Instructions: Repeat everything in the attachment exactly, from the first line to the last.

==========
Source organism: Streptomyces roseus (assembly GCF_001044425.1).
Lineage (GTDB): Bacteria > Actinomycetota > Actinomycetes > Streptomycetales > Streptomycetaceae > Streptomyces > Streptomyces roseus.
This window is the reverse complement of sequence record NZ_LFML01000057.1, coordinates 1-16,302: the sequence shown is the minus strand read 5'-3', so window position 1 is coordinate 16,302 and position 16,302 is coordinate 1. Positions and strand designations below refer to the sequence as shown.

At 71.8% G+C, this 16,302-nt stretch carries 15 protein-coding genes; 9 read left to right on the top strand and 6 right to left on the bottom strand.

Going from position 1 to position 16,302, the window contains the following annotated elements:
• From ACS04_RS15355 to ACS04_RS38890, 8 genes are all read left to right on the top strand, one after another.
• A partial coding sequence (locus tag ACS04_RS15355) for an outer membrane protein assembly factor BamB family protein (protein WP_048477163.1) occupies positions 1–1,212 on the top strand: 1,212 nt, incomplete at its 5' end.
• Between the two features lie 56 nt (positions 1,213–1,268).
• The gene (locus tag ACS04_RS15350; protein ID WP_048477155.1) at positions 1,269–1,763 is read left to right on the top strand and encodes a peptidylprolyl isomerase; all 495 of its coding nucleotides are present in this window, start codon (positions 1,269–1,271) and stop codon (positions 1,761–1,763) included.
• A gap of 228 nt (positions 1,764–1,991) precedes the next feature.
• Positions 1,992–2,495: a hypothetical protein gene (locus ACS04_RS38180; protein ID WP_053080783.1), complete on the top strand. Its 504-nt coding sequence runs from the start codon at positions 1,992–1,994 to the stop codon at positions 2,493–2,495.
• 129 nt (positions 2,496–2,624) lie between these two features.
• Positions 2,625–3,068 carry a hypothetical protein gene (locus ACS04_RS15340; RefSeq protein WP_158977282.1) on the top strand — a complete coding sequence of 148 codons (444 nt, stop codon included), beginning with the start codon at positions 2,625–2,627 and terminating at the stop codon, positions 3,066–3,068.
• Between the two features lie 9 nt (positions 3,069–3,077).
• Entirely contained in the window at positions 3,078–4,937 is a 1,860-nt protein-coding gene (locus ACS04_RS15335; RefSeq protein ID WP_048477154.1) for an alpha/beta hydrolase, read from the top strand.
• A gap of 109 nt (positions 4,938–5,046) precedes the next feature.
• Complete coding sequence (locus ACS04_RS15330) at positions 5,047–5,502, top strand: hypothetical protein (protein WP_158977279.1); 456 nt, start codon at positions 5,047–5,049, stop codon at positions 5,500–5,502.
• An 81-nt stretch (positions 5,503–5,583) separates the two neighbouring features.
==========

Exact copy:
Source organism: Streptomyces roseus (assembly GCF_001044425.1).
Lineage (GTDB): Bacteria > Actinomycetota > Actinomycetes > Streptomycetales > Streptomycetaceae > Streptomyces > Streptomyces roseus.
This window is the reverse complement of sequence record NZ_LFML01000057.1, coordinates 1-16,302: the sequence shown is the minus strand read 5'-3', so window position 1 is coordinate 16,302 and position 16,302 is coordinate 1. Positions and strand designations below refer to the sequence as shown.

At 71.8% G+C, this 16,302-nt stretch carries 15 protein-coding genes; 9 read left to right on the top strand and 6 right to left on the bottom strand.

Going from position 1 to position 16,302, the window contains the following annotated elements:
• From ACS04_RS15355 to ACS04_RS38890, 8 genes are all read left to right on the top strand, one after another.
• A partial coding sequence (locus tag ACS04_RS15355) for an outer membrane protein assembly factor BamB family protein (protein WP_048477163.1) occupies positions 1–1,212 on the top strand: 1,212 nt, incomplete at its 5' end.
• Between the two features lie 56 nt (positions 1,213–1,268).
• The gene (locus tag ACS04_RS15350; protein ID WP_048477155.1) at positions 1,269–1,763 is read left to right on the top strand and encodes a peptidylprolyl isomerase; all 495 of its coding nucleotides are present in this window, start codon (positions 1,269–1,271) and stop codon (positions 1,761–1,763) included.
• A gap of 228 nt (positions 1,764–1,991) precedes the next feature.
• Positions 1,992–2,495: a hypothetical protein gene (locus ACS04_RS38180; protein ID WP_053080783.1), complete on the top strand. Its 504-nt coding sequence runs from the start codon at positions 1,992–1,994 to the stop codon at positions 2,493–2,495.
• 129 nt (positions 2,496–2,624) lie between these two features.
• Positions 2,625–3,068 carry a hypothetical protein gene (locus ACS04_RS15340; RefSeq protein WP_158977282.1) on the top strand — a complete coding sequence of 148 codons (444 nt, stop codon included), beginning with the start codon at positions 2,625–2,627 and terminating at the stop codon, positions 3,066–3,068.
• Between the two features lie 9 nt (positions 3,069–3,077).
• Entirely contained in the window at positions 3,078–4,937 is a 1,860-nt protein-coding gene (locus ACS04_RS15335; RefSeq protein ID WP_048477154.1) for an alpha/beta hydrolase, read from the top strand.
• A gap of 109 nt (positions 4,938–5,046) precedes the next feature.
• Complete coding sequence (locus ACS04_RS15330) at positions 5,047–5,502, top strand: hypothetical protein (protein WP_158977279.1); 456 nt, start codon at positions 5,047–5,049, stop codon at positions 5,500–5,502.
• An 81-nt stretch (positions 5,503–5,583) separates the two neighbouring features.